The NAB floor opens in just a few days, and with over 1,700 companies exhibiting and over 100,000 attendees, there’s a lot to see. Thankfully, this year, you’ll have more chances than ever to see EVO Shared Storage on the NAB floor.
With the introduction of shared storage into a Final Cut Pro X team, workflows tend to open up and become more sophisticated. Smaller workgroups usually begin by keeping FCPX libraries and their corresponding media in the localized, self-contained bundles FCPX uses by default. This is a logical way to work for very small teams, especially when there’s no shared storage. But, while this works acceptably for smaller, condensed environments, this workflow shows itself to be less efficient with the addition of network storage and increased users/collaboration. As your team grows and more users need more assets, it can be better to have media stored separately from libraries.
Apple released Final Cut Pro X version 10.3 this month, and with it they introduced a nice bit of new functionality. Our favorite new feature in this release is definitely the announcement that Final Cut Pro now — finally! — allows its libraries to work on shared storage that uses the SMB file sharing network protocol. In the release notes for this version Apple says “SMB 3 network support enables library access on network-attached storage devices.” This is great, because in previous versions of Final Cut Pro the library location options were effectively limited to Xsan or NFS. So yeah, now you can use FCPX libraries with SMB, which is really cool! In the past it was only possible to store your media for FCPX on SMB shares — not your libraries.
Can your system play x number of streams of my favorite codec? When you’re searching for a new shared storage system it’s common to compare a system’s published stream counts against those from different manufacturers, but there’s much more behind these numbers than meets the eye. The purpose of this article is to explain how stream counts can be generated, and highlight some of the less obvious things that can affect a shared storage system’s ability to do (or not do!) a certain number of streams of video playback. We think it’s important when making comparisons to understand how stream counts are generated, and to know what other factors can affect streaming performance and playback. We will also explain some of the ways we generate our own video stream counts and discuss why we get them that way. Part 1 (This is a two-part article. Part 2 explores the stream count topic more deeply and can be found here.) Getting stream counts There are several ways to estimate stream counts, and it won’t always be clear to see how a system’s stream counts were measured just by looking at “the chart,” so trying to use these metrics to compare one system to another can be kind of tricky at best, and misleading at worst. The process a storage manufacturer must go through to determine a system’s stream count is challenging to do accurately and repeatably; it requires testing in a methodical way, with real applications and a vast array of different kinds of hardware and software.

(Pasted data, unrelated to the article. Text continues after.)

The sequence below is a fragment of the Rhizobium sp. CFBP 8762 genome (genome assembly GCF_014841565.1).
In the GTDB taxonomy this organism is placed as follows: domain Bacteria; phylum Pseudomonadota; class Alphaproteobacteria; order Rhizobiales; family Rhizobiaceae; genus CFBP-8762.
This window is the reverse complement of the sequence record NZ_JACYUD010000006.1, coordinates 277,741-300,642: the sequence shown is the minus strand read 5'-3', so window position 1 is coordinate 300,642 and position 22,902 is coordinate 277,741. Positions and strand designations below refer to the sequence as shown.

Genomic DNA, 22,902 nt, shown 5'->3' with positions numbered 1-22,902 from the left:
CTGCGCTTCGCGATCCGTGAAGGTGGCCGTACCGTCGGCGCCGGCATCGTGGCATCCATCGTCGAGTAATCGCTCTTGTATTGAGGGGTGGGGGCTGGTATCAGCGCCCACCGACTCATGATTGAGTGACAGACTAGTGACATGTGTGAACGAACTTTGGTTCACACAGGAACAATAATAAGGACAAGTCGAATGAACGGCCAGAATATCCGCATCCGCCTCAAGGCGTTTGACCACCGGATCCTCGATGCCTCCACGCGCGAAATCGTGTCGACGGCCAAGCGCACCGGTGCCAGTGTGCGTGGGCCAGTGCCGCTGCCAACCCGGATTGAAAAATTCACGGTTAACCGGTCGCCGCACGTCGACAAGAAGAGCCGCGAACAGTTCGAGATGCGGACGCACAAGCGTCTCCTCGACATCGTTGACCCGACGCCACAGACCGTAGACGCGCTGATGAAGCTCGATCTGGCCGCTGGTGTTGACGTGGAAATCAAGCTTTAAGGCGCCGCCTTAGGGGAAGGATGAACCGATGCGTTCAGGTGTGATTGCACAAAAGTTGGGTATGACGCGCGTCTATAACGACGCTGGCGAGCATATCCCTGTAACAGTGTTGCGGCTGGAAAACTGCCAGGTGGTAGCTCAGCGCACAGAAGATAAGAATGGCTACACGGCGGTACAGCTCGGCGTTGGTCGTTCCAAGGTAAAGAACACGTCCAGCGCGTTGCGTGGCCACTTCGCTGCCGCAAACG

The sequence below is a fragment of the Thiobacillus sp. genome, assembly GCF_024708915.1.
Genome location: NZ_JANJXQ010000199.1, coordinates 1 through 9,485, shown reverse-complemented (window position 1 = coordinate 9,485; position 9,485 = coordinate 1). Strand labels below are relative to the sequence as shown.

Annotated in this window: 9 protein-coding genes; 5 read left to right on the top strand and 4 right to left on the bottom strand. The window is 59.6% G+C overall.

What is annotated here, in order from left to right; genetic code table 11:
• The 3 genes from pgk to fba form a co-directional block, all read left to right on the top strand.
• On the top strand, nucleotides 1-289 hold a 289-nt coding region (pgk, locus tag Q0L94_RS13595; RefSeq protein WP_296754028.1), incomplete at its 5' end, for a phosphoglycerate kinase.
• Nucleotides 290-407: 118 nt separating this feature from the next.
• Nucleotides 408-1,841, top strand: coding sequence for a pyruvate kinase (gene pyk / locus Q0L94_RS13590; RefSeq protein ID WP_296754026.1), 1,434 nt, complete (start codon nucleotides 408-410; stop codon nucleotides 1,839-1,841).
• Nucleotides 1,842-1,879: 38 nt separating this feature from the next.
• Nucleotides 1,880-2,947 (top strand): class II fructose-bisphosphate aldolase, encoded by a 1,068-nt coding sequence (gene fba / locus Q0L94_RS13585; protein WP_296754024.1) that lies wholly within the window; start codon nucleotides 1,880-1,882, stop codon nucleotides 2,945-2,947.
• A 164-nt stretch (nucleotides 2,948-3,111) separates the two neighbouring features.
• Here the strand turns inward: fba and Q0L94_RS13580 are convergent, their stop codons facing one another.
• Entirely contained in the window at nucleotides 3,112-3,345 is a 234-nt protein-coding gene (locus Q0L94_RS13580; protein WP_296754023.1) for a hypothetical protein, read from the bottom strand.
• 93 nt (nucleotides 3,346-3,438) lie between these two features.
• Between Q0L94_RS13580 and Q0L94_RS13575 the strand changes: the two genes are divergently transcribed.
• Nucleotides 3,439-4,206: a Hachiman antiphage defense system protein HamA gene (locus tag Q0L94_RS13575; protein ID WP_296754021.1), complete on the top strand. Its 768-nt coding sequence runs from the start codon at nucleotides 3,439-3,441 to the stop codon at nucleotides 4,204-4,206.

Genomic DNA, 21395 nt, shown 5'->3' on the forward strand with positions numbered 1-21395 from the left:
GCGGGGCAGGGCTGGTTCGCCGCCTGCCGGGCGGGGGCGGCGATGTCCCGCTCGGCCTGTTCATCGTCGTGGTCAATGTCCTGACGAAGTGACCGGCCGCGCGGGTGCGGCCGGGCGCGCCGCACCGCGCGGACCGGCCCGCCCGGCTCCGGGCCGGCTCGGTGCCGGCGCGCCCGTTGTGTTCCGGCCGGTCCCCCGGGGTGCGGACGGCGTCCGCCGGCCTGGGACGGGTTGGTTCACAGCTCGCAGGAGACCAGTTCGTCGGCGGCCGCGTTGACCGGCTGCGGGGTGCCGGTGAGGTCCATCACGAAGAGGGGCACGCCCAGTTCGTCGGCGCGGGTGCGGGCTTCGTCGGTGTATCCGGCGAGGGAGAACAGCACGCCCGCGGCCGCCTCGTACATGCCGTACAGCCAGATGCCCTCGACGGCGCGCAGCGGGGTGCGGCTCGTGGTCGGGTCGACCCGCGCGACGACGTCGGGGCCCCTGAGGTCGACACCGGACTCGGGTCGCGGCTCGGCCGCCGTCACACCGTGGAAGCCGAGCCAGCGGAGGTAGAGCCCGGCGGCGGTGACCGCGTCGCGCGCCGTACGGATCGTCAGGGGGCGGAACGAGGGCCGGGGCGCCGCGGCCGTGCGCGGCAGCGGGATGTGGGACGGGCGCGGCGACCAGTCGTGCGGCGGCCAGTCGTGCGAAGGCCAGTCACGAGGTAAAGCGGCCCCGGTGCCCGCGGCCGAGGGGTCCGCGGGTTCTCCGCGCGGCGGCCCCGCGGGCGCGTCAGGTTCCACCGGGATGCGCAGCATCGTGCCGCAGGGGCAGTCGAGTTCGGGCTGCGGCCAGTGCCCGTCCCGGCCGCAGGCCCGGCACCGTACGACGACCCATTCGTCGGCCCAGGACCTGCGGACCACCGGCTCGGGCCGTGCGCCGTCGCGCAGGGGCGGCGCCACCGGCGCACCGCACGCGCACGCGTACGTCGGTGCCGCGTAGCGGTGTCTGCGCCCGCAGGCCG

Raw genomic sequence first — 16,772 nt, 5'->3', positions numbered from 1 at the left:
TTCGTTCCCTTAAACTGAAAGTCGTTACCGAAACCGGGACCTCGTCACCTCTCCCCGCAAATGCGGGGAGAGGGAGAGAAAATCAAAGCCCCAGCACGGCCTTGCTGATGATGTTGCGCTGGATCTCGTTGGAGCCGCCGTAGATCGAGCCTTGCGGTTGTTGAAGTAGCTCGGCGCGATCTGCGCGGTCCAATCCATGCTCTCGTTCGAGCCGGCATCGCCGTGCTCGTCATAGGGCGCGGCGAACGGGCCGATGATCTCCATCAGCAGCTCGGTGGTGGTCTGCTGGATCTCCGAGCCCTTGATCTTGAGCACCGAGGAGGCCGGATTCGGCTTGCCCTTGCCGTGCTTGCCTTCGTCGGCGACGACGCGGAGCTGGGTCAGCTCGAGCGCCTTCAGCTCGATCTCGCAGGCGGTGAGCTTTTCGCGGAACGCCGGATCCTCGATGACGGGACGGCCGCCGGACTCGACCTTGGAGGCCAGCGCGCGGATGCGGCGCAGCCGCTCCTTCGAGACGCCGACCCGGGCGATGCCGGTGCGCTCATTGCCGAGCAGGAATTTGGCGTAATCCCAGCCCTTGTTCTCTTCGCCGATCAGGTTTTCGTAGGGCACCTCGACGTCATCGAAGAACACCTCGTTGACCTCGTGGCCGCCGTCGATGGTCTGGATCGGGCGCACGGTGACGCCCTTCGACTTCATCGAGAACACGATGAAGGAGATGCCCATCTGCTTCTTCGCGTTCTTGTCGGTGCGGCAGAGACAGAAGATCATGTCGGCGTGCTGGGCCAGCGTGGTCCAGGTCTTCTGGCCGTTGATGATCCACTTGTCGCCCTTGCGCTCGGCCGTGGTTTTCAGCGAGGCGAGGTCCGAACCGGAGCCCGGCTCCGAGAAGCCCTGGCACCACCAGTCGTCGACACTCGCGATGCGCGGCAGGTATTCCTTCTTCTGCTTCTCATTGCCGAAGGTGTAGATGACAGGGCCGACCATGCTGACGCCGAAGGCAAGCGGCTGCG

Life Church"s vision is to serve people, develop leaders and impact generations in a dynamic and diverse environment that emphasizes community and bridging divisions. The Siebelings wanted a vibrant ministry that would speak to the needs of a new generation, and one of Life Church"s core values is creativity. Life Church has embraced that value by making video a primary channel for its message, and employing a full-time creative staff that collaborates through the EVO platform.
Park Slope Productions is an award-winning producer of original programming for the likes of OWN, TLC and MTV, and knows what it takes to create engaging television. The production house pores over hundreds of new programming ideas all the time. So when an associate producer came upon a family of nine living "off the grid" in the rugged Alaskan wilderness, the Park Slope team knew it had found something unique.
Gorilla required heavy editing, VFX work, and a fast turnaround time. The production team of six editors, three VFX artists, one Colorist and a Composer needed to easily access project files. With EVO's video project and sharing abilities, the team was able to access their files simultaneously.
With a presence at virtually every major televised sporting event in America, FOX Sports and Game Creek Video have the hardest working teams in broadcasting. A cast and crew of hundreds come together to turn out the programming millions of viewers see every week including NASCAR, NFL Football, UFC, FIFA World Cup and MLB. With the successful debut of FOX Sports 1, a 24-hour sports network, the number of live broadcasts has vastly increased. To accommodate the growth, FOX Sports needed to boost its production capabilities. So it turned to Studio Network Solutions (SNS). Longtime FOX Sports partner Game Creek Video, a New Hampshire based high- definition mobile production company, has five branded FX HD trucks providing all the remote production for FOX Sports’ live sporting events. The five FOX Sports trucks are 53′ expanding-side high-definition production units and are collectively equipped with audio, video, replay, transmission, production, graphics, tape release/sub-switchers, two Final Cut edit rooms, producer work areas, maintenance, storage, and an HD viewing room. Additionally, each truck comes staffed with a production manager and at least one engineer. “Having SNS EVO in place has been a huge advantage,” stated Keith Martin, Engineer, FX HD, Game Creek Video. “Because everything is happening live we are constantly in a time crunch for a quick turnaround of material. Utilizing the 10GbE ports on the EVO, we can get the whole EVS network in sync as fast as possible and easily share files back and forth between the editors and the replay rooms.”